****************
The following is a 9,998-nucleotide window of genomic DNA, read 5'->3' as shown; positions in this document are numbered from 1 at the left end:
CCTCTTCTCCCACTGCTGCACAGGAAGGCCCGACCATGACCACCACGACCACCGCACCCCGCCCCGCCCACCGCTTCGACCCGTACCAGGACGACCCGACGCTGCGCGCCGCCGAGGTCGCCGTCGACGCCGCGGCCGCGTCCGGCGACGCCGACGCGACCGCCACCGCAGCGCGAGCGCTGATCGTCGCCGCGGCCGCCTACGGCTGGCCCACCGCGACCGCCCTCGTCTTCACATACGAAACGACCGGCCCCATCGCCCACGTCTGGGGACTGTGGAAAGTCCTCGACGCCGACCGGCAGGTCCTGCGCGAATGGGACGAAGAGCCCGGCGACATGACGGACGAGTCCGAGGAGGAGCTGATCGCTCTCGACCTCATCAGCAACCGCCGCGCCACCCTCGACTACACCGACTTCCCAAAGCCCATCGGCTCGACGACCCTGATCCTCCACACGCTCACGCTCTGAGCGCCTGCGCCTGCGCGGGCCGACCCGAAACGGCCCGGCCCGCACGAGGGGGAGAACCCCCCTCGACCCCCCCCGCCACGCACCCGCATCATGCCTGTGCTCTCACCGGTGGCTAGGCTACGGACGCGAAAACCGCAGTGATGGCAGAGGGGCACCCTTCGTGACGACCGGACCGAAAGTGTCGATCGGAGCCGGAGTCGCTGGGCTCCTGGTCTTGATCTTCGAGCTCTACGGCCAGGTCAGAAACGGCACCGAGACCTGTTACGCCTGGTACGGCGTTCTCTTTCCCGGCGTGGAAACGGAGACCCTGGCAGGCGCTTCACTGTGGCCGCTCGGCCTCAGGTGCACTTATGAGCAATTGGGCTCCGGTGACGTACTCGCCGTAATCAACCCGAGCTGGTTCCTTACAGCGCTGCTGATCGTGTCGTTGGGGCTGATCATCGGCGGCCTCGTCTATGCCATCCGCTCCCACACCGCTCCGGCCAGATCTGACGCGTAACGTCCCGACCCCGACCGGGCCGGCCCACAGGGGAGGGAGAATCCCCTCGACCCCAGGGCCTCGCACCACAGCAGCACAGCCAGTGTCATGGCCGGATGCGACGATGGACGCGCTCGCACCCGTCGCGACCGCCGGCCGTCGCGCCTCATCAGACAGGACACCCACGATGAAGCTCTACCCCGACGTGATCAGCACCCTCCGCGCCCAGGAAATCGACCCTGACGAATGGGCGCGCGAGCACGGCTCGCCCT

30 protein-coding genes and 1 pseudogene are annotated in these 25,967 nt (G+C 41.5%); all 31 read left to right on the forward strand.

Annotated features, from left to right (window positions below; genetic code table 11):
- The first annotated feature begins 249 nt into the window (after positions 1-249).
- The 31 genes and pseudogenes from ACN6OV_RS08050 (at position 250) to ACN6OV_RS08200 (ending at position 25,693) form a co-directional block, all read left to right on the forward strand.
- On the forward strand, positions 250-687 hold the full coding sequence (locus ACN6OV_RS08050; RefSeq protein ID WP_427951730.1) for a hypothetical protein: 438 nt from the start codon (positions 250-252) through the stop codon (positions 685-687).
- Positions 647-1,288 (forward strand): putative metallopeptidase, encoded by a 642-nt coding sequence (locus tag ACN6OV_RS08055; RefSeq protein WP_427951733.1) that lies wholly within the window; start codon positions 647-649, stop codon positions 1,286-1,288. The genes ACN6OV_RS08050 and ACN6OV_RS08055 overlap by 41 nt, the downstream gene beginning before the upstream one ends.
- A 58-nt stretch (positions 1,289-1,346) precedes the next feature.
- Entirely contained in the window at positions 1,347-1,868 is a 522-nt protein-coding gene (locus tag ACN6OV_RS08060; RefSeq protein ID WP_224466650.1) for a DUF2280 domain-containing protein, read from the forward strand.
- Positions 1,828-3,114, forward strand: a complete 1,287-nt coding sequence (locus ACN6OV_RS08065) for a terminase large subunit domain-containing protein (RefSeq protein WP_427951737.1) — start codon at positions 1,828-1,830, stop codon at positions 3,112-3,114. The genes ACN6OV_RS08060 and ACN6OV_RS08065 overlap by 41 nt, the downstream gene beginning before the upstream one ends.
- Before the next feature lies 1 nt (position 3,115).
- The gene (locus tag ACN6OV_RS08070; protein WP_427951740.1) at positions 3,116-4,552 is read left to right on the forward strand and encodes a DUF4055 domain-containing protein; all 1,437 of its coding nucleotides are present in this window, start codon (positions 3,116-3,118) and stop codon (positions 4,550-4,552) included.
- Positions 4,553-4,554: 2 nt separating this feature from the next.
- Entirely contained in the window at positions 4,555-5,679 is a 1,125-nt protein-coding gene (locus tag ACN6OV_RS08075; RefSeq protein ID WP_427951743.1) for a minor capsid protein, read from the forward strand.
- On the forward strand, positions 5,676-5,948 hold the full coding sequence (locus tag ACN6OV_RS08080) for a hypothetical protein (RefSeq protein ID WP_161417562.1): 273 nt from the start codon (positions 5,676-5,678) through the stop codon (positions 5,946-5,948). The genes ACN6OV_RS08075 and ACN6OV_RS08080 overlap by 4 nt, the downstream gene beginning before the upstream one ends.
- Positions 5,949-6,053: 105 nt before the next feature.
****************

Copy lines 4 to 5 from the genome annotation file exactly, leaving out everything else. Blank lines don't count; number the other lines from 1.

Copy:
Annotated features, from left to right (window positions below; genetic code table 11):
- The first annotated feature begins 249 nt into the window (after positions 1-249).